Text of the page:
Is there a specific reason you don't want your Linux instance virtualized? If you're scared of multi-booting because you don't fully understand its implications and intricacies - VMs are exactly what you should be looking at.
I'm currently dual-booting Kali and windows 10 - the only problems I've run into relate to no sound when I reboot from Kali to win (I need to shut down and power on again - no idea why, and not that much of a drag TBH).....
HOWEVER - be aware the pretty much every time there's a major windows update (such as the April 2018 one recently), windows will probably screw up your boot loader meaning you can't boot either - apparently it's been an issue since the windows 7 days, but MS aren't fixing it - windows assumes it's the only OS and overwrites GRUB.....it's pretty simple to fix, but does require some searching to find the correct incantations lol...
If you just want to user Linux, and your processor supports it (most do), then I'd suggest switching on hyper-v and installing to a VM.....or even Windows Subsystem for Linux - not the full smash, but close enough to learn the terminal etc...
C# has already designed away most of the tedium of C++.
Everyone else has already covered the issues with installing Linux to an existing windows box, so I've nothing to add other than I've done it for years. However, since I was doing it mostly to keep a Linux image around for fixing windows, another option is to put a live "CD" image of Ubuntu on a flash drive and boot to it when you want Linux -- that's what I do these days.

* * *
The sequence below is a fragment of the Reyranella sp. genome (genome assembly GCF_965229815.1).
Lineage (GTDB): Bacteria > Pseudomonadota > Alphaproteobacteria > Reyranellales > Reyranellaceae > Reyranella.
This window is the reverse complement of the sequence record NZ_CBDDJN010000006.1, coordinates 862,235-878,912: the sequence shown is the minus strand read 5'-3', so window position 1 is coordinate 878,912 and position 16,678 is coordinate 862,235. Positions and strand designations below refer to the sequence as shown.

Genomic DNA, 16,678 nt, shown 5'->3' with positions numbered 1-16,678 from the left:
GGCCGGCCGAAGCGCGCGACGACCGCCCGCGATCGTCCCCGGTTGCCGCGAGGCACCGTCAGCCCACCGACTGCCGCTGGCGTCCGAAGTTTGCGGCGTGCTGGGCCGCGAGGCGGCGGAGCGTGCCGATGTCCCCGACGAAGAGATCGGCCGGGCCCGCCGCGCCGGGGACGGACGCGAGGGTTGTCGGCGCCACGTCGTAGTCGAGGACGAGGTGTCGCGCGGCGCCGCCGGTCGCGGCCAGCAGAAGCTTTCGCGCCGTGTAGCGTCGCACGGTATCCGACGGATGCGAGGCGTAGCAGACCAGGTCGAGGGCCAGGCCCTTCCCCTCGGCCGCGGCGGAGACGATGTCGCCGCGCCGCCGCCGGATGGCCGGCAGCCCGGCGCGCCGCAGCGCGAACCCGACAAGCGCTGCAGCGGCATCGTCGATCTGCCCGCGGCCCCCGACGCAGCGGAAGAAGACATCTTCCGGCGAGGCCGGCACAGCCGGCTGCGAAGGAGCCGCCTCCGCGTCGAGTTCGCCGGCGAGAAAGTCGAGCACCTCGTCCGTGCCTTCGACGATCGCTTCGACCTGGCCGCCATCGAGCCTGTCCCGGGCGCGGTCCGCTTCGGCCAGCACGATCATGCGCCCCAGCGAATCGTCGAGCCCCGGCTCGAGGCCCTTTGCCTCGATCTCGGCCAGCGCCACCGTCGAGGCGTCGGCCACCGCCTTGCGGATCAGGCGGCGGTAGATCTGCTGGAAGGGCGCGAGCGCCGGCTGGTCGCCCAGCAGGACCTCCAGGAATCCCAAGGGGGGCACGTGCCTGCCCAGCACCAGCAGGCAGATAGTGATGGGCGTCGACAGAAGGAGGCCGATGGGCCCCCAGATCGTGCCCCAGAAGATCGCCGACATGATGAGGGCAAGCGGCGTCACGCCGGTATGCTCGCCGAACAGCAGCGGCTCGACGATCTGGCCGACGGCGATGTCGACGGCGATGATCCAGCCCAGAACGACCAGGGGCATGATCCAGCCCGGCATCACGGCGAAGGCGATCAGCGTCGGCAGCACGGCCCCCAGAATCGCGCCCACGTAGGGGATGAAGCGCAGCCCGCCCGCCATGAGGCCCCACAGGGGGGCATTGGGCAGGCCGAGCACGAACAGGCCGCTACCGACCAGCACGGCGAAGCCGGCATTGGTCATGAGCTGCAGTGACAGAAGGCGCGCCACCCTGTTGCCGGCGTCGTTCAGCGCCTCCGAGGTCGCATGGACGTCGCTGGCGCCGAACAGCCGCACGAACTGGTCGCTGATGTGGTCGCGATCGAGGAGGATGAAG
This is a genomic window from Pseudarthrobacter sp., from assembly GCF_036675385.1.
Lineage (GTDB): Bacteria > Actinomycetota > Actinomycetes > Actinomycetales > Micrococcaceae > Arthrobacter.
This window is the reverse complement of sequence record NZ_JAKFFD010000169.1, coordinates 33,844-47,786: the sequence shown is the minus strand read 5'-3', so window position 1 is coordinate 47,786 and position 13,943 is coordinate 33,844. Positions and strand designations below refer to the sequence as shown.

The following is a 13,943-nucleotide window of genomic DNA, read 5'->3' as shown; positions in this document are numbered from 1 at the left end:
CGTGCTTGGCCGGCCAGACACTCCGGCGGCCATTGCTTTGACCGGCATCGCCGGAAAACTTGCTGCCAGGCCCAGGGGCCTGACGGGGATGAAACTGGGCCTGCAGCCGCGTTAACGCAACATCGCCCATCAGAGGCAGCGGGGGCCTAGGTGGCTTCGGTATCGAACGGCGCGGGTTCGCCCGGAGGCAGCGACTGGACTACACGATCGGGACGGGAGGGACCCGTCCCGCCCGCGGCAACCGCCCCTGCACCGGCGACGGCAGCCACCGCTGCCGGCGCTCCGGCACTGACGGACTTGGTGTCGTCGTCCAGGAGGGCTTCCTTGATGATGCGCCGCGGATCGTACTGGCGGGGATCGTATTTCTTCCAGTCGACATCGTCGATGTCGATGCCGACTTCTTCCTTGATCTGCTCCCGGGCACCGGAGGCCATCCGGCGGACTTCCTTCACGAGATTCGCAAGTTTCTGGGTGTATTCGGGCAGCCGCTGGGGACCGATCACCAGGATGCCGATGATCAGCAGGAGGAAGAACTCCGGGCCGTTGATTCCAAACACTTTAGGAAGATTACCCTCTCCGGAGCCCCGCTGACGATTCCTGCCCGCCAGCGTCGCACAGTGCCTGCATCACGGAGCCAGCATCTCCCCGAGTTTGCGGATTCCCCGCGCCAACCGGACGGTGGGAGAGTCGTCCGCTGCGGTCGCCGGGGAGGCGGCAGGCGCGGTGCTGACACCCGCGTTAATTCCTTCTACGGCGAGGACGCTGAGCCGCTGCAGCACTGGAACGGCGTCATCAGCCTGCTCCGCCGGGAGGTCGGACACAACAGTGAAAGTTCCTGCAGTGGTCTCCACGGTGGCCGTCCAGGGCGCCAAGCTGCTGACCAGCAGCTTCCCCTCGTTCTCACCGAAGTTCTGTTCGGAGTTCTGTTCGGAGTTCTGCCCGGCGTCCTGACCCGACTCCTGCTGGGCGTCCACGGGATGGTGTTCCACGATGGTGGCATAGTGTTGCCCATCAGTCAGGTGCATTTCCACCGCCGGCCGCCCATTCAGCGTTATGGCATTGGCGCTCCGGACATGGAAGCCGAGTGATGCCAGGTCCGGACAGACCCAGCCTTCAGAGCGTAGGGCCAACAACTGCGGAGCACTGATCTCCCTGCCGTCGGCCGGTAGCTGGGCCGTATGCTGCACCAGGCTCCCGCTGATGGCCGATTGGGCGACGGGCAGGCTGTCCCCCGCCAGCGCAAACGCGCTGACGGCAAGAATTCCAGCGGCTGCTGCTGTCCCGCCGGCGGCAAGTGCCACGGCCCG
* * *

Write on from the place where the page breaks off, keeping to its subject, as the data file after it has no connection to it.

Hacknet deluxe is for free in humble for the next 2 hours 45 minutes.
I just found it out and wanted to let you know.
EDIT: Cool... they give you the soundtrack in mp3 too
EDIT2: Not for all tastes, but I find most of the soundtrack to be cool. Elegant Electronic beat and parts minimalistic, parts bombing out like in a disco... pretty nice.
If something has a solution... Why do we have to worry about?. If it has no solution... For what reason do we have to worry about?
Help me to understand what I'm saying, and I'll explain it better to you
Rating helpful answers is nice, but saying thanks can be even nicer.
CSS is powerful, but can throw Separation of Concerns out the window. A single class is often used for selection, box layout (height, width), and "theming" (color). What are peoples thoughts on separating CSS? For example, a skeletons.css file that only contains layout styles and a skin.css file that only contains theming styles.
I parse these and send them over WebSockets. Using script I go straight to the CSSOM (styles collection) and delete "greenTheme" and then add "blueTheme". Or I modify the sheets dynamically. I'm not a CSS guy, so I don't know if there are big issues with using the same class name in several files. It seems to work OK.